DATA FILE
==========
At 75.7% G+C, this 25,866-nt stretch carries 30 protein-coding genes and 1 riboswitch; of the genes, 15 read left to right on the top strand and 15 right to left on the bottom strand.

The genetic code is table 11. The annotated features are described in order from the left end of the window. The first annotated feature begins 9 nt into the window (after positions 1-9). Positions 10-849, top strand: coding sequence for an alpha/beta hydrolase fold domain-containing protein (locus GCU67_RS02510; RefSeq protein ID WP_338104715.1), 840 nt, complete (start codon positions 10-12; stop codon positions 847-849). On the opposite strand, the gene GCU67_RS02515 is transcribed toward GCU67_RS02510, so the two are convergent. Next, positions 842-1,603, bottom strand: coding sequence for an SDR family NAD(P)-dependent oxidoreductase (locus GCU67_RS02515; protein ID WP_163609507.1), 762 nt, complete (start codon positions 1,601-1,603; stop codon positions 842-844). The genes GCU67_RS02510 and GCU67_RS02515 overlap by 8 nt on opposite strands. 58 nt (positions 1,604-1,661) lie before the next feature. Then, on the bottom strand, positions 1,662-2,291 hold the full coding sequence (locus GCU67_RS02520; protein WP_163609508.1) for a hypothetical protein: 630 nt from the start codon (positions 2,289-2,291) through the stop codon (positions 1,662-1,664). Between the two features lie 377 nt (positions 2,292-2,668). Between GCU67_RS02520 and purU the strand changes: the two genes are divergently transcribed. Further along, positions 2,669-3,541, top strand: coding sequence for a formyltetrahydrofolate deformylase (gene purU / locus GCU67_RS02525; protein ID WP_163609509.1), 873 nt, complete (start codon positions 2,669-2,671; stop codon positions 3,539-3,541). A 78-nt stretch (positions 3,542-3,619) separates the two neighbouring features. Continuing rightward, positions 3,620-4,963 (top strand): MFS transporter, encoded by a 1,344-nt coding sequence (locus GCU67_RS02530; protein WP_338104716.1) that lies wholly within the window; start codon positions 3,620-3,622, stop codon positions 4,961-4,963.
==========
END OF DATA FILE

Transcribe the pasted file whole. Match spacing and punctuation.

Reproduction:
At 75.7% G+C, this 25,866-nt stretch carries 30 protein-coding genes and 1 riboswitch; of the genes, 15 read left to right on the top strand and 15 right to left on the bottom strand.

The genetic code is table 11. The annotated features are described in order from the left end of the window. The first annotated feature begins 9 nt into the window (after positions 1-9). Positions 10-849, top strand: coding sequence for an alpha/beta hydrolase fold domain-containing protein (locus GCU67_RS02510; RefSeq protein ID WP_338104715.1), 840 nt, complete (start codon positions 10-12; stop codon positions 847-849). On the opposite strand, the gene GCU67_RS02515 is transcribed toward GCU67_RS02510, so the two are convergent. Next, positions 842-1,603, bottom strand: coding sequence for an SDR family NAD(P)-dependent oxidoreductase (locus GCU67_RS02515; protein ID WP_163609507.1), 762 nt, complete (start codon positions 1,601-1,603; stop codon positions 842-844). The genes GCU67_RS02510 and GCU67_RS02515 overlap by 8 nt on opposite strands. 58 nt (positions 1,604-1,661) lie before the next feature. Then, on the bottom strand, positions 1,662-2,291 hold the full coding sequence (locus GCU67_RS02520; protein WP_163609508.1) for a hypothetical protein: 630 nt from the start codon (positions 2,289-2,291) through the stop codon (positions 1,662-1,664). Between the two features lie 377 nt (positions 2,292-2,668). Between GCU67_RS02520 and purU the strand changes: the two genes are divergently transcribed. Further along, positions 2,669-3,541, top strand: coding sequence for a formyltetrahydrofolate deformylase (gene purU / locus GCU67_RS02525; protein ID WP_163609509.1), 873 nt, complete (start codon positions 2,669-2,671; stop codon positions 3,539-3,541). A 78-nt stretch (positions 3,542-3,619) separates the two neighbouring features. Continuing rightward, positions 3,620-4,963 (top strand): MFS transporter, encoded by a 1,344-nt coding sequence (locus GCU67_RS02530; protein WP_338104716.1) that lies wholly within the window; start codon positions 3,620-3,622, stop codon positions 4,961-4,963.